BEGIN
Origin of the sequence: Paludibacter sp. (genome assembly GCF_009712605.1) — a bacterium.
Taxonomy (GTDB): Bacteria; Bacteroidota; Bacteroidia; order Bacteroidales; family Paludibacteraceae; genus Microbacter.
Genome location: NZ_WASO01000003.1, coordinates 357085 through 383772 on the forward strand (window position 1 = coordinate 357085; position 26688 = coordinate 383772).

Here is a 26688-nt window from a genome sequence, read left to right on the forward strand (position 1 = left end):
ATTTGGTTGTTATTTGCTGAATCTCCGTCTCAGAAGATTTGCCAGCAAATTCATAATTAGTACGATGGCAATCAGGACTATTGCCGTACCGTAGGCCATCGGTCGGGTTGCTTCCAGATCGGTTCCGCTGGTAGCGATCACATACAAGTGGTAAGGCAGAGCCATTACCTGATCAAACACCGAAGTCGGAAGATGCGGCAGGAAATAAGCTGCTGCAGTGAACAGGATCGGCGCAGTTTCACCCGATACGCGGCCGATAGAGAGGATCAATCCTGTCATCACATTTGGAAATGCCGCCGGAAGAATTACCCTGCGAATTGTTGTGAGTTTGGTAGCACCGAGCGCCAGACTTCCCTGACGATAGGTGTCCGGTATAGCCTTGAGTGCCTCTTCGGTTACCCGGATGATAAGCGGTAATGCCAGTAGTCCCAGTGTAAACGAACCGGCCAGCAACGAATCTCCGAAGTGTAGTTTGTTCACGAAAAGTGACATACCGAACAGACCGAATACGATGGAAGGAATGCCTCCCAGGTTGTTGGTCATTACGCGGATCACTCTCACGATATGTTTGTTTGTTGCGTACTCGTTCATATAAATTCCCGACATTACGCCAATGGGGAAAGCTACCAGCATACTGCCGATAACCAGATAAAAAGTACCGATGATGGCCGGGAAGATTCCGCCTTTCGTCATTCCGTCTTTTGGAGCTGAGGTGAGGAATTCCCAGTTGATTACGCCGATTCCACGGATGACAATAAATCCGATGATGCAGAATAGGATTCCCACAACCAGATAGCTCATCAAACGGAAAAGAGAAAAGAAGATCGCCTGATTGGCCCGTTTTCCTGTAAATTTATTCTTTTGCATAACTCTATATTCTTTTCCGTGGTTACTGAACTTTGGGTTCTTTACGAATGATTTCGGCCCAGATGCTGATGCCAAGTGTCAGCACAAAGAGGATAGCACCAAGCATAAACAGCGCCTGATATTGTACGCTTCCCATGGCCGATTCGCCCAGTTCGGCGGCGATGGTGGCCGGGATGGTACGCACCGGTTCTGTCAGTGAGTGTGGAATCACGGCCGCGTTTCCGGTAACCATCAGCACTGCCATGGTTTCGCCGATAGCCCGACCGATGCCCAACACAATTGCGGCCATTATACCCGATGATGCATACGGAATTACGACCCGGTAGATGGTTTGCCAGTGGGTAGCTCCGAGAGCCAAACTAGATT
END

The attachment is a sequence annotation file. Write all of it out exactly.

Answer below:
Origin of the sequence: Paludibacter sp. (genome assembly GCF_009712605.1) — a bacterium.
Taxonomy (GTDB): Bacteria; Bacteroidota; Bacteroidia; order Bacteroidales; family Paludibacteraceae; genus Microbacter.
Genome location: NZ_WASO01000003.1, coordinates 357085 through 383772 on the forward strand (window position 1 = coordinate 357085; position 26688 = coordinate 383772).

Here is a 26688-nt window from a genome sequence, read left to right on the forward strand (position 1 = left end):
ATTTGGTTGTTATTTGCTGAATCTCCGTCTCAGAAGATTTGCCAGCAAATTCATAATTAGTACGATGGCAATCAGGACTATTGCCGTACCGTAGGCCATCGGTCGGGTTGCTTCCAGATCGGTTCCGCTGGTAGCGATCACATACAAGTGGTAAGGCAGAGCCATTACCTGATCAAACACCGAAGTCGGAAGATGCGGCAGGAAATAAGCTGCTGCAGTGAACAGGATCGGCGCAGTTTCACCCGATACGCGGCCGATAGAGAGGATCAATCCTGTCATCACATTTGGAAATGCCGCCGGAAGAATTACCCTGCGAATTGTTGTGAGTTTGGTAGCACCGAGCGCCAGACTTCCCTGACGATAGGTGTCCGGTATAGCCTTGAGTGCCTCTTCGGTTACCCGGATGATAAGCGGTAATGCCAGTAGTCCCAGTGTAAACGAACCGGCCAGCAACGAATCTCCGAAGTGTAGTTTGTTCACGAAAAGTGACATACCGAACAGACCGAATACGATGGAAGGAATGCCTCCCAGGTTGTTGGTCATTACGCGGATCACTCTCACGATATGTTTGTTTGTTGCGTACTCGTTCATATAAATTCCCGACATTACGCCAATGGGGAAAGCTACCAGCATACTGCCGATAACCAGATAAAAAGTACCGATGATGGCCGGGAAGATTCCGCCTTTCGTCATTCCGTCTTTTGGAGCTGAGGTGAGGAATTCCCAGTTGATTACGCCGATTCCACGGATGACAATAAATCCGATGATGCAGAATAGGATTCCCACAACCAGATAGCTCATCAAACGGAAAAGAGAAAAGAAGATCGCCTGATTGGCCCGTTTTCCTGTAAATTTATTCTTTTGCATAACTCTATATTCTTTTCCGTGGTTACTGAACTTTGGGTTCTTTACGAATGATTTCGGCCCAGATGCTGATGCCAAGTGTCAGCACAAAGAGGATAGCACCAAGCATAAACAGCGCCTGATATTGTACGCTTCCCATGGCCGATTCGCCCAGTTCGGCGGCGATGGTGGCCGGGATGGTACGCACCGGTTCTGTCAGTGAGTGTGGAATCACGGCCGCGTTTCCGGTAACCATCAGCACTGCCATGGTTTCGCCGATAGCCCGACCGATGCCCAACACAATTGCGGCCATTATACCCGATGATGCATACGGAATTACGACCCGGTAGATGGTTTGCCAGTGGGTAGCTCCGAGAGCCAAACTAGATT